Ellen Barrett

Ellen Barrett is a SHES Manager and the longest serving woman working at Murphy. We caught up with her to find out how she first became interested in SHES, argued with 450 men (and won) and her ducks and geese.

What was your first role at Murphy?

Plant and Transport admin assistant at the Dinnington Depot, North East region.

How did you get into the role of SHES Advisor?

Following my stint with the Plant and Transport Deportment, in 1993 I went to work with pipelines as a site based timekeeper.  This was quite an eye opener to a 20 year old who had never worked away from home or been out of my comfort zone.  I soon learnt that there were some very hot tempered individuals and if I planned to survive my time and enjoy it then I would need to develop a thicker skin.  This was achieved by siting in the payroll office on a Thursday morning after the wages had been handed out (most were paid in cash then) knowing that throughout the day around 450 men would be storming through the door to argue the toss about their wages.  It definitely wasn’t a job for a shrinking violet, but I adapted and survived!  From there I moved to the TV cable installation projects in Halifax and Sheffield working as a timekeeper and office manager.  Once again not a job for the faint hearted.  

When these projects ended I returned to the Dinnington office to close out and archive the project documentation.  While there I met Graham Calendar who was the Health, Safety and Environmental Manager for the region at the time, this would have been around 1999.  Over a cup of tea and a packet of biscuits we spoke about what I planned to do next and he mentioned that he was looking for someone to join his team of one and would I be interested in a challenge.  I joined Graham and never looked back!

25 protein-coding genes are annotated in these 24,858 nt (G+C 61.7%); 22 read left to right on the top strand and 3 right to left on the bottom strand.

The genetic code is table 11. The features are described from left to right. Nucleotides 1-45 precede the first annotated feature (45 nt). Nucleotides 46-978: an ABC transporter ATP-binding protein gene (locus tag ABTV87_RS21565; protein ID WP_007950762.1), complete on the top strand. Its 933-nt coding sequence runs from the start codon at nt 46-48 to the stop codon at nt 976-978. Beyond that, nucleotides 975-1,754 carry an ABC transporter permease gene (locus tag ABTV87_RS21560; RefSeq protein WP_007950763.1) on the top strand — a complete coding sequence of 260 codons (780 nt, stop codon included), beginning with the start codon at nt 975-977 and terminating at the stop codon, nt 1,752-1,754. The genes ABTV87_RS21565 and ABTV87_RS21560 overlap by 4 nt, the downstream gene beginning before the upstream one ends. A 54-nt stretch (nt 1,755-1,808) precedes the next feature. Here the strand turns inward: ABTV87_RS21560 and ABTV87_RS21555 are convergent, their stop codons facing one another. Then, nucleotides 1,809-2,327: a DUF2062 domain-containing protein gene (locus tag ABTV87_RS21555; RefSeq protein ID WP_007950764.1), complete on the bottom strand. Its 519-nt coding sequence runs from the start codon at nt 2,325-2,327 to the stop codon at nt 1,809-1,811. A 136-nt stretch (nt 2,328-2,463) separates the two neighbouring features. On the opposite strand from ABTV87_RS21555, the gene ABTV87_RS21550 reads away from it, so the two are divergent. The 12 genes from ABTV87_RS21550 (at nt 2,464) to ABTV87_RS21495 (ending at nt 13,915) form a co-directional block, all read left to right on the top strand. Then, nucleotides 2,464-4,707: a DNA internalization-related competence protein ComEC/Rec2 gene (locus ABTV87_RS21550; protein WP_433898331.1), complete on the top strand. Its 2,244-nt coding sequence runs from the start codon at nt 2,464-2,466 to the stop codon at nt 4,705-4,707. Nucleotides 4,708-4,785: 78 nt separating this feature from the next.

What do you enjoy about your role?

The versatility of the role, during the last 20 something years.  All projects have different challenges, from general site conditions and welfare to building a ship to shore gas terminal into the River Tees.  I have worked in a wide variety of sectors during my time with Murphy and have met some amazing people who I have learned a lot from. 

What do you think are the key trends in health, safety and wellbeing across the industry?

Continuation with the focus on wellbeing and general good health.  The information that is available to us now is really helpful in giving an understanding of what changes to look for in your team mate or members of your own family.   In addition to that, the industry are putting work into the use of app’s to reduce the volume of site based paperwork and repetition of signatures on multiple forms.  This should also aid in reduction of work for site teams i.e.  online inductions being completed before arrival or online review and acceptance of RAMS.  The use of 360 degree cameras and sensors on equipment and PPE should remove almost all incidents between plant and people.

What advice do you have for someone considering a role in SHES?

It may sound obvious but make sure that you are interested in the topic.  Speak to people who are already in the role and find out what it entails.  Other than that - never stop listening to the people you work with and never stop learning from them.   

There can be a perception that construction is a dangerous sector. Has this been your experience?  

Construction, like most things can be dangerous when not undertaken and managed correctly.  It’s my experience that if procedures are followed and you look after your work mates, the chance of an incident is significantly reduced. 

Tell us an interesting fact about yourself…

I’m second generation Murphy and also have family working here.  My family and I have a small holding with geese, ducks, chickens and horses and there is nothing more levelling than shovelling poo when mucking out animal houses!

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